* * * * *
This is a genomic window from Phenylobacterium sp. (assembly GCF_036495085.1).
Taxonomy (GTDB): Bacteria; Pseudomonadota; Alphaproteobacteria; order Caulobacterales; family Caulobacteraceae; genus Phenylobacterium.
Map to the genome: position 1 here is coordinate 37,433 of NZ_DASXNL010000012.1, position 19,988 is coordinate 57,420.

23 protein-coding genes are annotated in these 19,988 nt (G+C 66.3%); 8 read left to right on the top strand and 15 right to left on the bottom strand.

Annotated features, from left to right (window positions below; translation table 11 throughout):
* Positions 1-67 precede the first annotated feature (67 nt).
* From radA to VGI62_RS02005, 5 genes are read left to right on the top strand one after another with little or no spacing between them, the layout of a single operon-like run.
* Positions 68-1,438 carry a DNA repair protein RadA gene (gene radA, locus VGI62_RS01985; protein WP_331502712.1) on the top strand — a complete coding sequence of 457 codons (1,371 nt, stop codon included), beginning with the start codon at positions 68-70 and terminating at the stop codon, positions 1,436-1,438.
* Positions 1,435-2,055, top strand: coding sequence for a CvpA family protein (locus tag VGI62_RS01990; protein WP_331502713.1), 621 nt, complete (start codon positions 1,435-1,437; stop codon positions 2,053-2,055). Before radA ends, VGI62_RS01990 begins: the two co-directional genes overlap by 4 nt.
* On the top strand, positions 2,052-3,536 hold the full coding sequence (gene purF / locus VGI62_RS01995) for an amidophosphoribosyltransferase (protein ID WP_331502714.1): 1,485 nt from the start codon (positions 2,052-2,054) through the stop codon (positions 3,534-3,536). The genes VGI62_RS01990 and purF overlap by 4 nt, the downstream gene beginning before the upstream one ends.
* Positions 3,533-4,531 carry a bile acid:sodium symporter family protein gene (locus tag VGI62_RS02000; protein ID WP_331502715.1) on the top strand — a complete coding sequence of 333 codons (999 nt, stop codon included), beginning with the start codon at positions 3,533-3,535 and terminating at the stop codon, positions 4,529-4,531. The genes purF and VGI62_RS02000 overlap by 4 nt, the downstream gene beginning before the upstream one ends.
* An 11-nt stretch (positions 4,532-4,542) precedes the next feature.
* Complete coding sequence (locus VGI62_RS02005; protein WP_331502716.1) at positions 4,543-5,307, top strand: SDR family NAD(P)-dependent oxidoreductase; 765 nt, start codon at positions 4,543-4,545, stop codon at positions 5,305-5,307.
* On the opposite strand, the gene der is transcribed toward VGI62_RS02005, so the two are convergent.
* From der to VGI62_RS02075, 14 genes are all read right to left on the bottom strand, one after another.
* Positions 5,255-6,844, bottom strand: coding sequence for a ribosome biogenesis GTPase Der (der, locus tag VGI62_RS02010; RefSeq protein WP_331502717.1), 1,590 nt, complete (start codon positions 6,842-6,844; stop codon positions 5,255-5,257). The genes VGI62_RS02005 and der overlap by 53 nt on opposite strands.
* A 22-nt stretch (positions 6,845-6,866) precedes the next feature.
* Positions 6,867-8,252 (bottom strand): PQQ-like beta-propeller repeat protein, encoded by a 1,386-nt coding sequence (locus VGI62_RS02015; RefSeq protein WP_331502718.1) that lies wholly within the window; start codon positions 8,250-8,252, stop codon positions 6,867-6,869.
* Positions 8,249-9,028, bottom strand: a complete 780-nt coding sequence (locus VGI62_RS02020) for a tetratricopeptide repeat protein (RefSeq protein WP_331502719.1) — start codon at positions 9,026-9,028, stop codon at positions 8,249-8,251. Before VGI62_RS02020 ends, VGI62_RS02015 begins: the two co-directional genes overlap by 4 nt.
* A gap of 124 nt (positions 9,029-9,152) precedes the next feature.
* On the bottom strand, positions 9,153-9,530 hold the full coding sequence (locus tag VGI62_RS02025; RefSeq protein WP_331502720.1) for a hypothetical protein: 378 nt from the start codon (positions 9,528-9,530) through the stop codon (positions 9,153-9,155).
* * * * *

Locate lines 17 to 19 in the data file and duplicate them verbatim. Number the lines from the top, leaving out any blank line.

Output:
* A 22-nt stretch (positions 6,845-6,866) precedes the next feature.
* Positions 6,867-8,252 (bottom strand): PQQ-like beta-propeller repeat protein, encoded by a 1,386-nt coding sequence (locus VGI62_RS02015; RefSeq protein WP_331502718.1) that lies wholly within the window; start codon positions 8,250-8,252, stop codon positions 6,867-6,869.
* Positions 8,249-9,028, bottom strand: a complete 780-nt coding sequence (locus VGI62_RS02020) for a tetratricopeptide repeat protein (RefSeq protein WP_331502719.1) — start codon at positions 9,026-9,028, stop codon at positions 8,249-8,251. Before VGI62_RS02020 ends, VGI62_RS02015 begins: the two co-directional genes overlap by 4 nt.